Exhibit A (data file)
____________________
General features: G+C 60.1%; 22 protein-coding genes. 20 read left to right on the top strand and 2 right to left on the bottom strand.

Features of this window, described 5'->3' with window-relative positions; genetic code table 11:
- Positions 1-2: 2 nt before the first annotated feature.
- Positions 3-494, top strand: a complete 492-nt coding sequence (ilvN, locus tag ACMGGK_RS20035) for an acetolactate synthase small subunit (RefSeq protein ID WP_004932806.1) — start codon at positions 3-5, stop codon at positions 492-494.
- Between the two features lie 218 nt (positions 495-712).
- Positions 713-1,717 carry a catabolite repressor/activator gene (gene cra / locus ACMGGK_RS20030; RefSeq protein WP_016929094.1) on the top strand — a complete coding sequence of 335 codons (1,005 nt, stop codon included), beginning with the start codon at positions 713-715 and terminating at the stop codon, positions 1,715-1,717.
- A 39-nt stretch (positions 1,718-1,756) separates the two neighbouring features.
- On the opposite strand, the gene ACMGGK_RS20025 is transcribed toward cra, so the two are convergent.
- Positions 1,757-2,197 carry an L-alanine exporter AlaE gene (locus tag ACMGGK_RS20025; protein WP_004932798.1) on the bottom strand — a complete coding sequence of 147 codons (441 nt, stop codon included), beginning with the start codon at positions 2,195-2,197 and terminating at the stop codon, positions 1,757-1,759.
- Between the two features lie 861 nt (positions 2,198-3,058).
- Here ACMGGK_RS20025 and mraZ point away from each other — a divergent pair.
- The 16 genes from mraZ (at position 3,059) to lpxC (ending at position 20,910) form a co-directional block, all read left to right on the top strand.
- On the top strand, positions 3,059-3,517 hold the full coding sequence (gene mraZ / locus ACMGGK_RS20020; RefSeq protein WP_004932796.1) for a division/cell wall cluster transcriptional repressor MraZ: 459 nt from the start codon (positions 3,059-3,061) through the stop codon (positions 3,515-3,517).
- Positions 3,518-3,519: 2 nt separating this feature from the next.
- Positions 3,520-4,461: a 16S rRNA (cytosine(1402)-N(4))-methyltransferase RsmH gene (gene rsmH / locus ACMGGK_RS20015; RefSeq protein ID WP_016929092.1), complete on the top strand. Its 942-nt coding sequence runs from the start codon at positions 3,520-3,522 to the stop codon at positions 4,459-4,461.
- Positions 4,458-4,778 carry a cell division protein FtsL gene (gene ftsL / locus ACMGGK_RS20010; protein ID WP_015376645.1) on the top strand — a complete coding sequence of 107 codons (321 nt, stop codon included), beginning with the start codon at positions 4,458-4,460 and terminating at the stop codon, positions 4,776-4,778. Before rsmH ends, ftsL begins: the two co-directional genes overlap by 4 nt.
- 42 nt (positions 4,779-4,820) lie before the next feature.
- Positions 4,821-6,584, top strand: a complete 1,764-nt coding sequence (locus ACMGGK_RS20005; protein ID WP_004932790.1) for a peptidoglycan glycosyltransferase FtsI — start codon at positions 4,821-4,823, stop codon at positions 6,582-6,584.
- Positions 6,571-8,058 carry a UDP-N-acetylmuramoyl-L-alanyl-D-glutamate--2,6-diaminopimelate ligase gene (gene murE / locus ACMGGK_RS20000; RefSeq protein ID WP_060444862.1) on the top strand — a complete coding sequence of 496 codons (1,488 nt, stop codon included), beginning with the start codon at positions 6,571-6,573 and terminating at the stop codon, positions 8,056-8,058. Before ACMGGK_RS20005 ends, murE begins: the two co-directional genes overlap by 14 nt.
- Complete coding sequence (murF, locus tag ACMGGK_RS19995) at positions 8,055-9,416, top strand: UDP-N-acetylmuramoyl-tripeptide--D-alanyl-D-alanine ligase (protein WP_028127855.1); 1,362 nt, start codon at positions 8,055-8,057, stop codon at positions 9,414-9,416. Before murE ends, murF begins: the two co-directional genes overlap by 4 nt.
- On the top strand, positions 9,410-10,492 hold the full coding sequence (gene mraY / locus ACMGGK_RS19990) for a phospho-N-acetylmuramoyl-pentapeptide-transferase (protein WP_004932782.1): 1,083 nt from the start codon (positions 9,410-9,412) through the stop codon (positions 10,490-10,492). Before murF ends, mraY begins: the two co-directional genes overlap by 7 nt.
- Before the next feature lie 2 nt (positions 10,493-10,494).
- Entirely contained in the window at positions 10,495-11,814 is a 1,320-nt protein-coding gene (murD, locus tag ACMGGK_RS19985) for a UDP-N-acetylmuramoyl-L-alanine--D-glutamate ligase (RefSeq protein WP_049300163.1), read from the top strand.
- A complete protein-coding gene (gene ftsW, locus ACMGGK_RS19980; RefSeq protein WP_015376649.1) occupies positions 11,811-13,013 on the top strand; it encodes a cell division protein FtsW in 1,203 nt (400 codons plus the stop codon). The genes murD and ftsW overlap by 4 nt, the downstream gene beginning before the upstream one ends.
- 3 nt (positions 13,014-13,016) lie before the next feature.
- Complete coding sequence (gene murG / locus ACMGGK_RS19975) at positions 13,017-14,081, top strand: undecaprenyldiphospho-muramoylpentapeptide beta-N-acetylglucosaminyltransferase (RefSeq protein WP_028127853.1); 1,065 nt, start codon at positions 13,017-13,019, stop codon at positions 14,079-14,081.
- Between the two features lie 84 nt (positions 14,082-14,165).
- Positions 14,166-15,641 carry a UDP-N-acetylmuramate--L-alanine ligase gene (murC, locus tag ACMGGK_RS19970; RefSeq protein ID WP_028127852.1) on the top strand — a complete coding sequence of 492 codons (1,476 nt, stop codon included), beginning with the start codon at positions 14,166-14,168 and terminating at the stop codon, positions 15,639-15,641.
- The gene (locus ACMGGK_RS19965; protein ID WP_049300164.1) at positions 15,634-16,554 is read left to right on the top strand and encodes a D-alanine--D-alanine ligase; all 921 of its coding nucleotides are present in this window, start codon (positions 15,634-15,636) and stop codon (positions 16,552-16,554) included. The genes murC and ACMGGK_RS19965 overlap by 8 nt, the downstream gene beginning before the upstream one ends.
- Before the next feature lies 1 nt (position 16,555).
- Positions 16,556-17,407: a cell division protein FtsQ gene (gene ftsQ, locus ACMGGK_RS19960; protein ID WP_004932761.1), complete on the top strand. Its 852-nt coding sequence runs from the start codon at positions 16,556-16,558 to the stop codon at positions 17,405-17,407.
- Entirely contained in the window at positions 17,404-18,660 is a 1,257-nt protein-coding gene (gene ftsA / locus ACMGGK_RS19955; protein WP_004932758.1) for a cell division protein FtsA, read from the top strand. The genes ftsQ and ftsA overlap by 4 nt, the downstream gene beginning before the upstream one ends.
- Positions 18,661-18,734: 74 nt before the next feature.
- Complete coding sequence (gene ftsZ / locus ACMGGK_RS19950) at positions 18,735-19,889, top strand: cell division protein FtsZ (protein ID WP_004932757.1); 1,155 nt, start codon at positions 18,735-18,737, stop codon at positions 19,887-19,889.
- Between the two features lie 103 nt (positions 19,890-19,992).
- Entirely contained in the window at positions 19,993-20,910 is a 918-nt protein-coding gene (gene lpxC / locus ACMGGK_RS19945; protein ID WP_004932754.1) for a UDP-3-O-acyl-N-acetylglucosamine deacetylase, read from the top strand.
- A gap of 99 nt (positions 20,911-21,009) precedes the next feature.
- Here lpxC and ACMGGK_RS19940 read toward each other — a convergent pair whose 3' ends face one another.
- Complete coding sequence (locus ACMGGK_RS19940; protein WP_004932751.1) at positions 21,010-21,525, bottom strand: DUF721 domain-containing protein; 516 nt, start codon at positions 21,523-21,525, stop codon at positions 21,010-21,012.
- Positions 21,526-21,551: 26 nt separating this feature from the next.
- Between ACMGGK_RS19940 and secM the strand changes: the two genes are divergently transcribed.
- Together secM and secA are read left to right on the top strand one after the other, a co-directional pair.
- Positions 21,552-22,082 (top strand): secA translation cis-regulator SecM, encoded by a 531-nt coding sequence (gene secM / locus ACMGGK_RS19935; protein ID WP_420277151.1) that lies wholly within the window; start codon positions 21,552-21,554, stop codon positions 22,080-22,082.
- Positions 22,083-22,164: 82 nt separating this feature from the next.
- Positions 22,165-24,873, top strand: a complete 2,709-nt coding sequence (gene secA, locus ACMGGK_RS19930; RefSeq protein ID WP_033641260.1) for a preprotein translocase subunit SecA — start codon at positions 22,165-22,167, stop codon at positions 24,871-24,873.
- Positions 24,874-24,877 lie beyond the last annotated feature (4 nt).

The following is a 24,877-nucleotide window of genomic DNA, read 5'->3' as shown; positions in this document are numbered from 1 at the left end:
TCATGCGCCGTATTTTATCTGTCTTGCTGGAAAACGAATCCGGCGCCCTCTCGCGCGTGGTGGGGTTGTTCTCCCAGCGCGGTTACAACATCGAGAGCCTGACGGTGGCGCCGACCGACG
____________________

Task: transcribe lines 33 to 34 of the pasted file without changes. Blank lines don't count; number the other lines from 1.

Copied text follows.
- Positions 18,661-18,734: 74 nt before the next feature.
- Complete coding sequence (gene ftsZ / locus ACMGGK_RS19950) at positions 18,735-19,889, top strand: cell division protein FtsZ (protein ID WP_004932757.1); 1,155 nt, start codon at positions 18,735-18,737, stop codon at positions 19,887-19,889.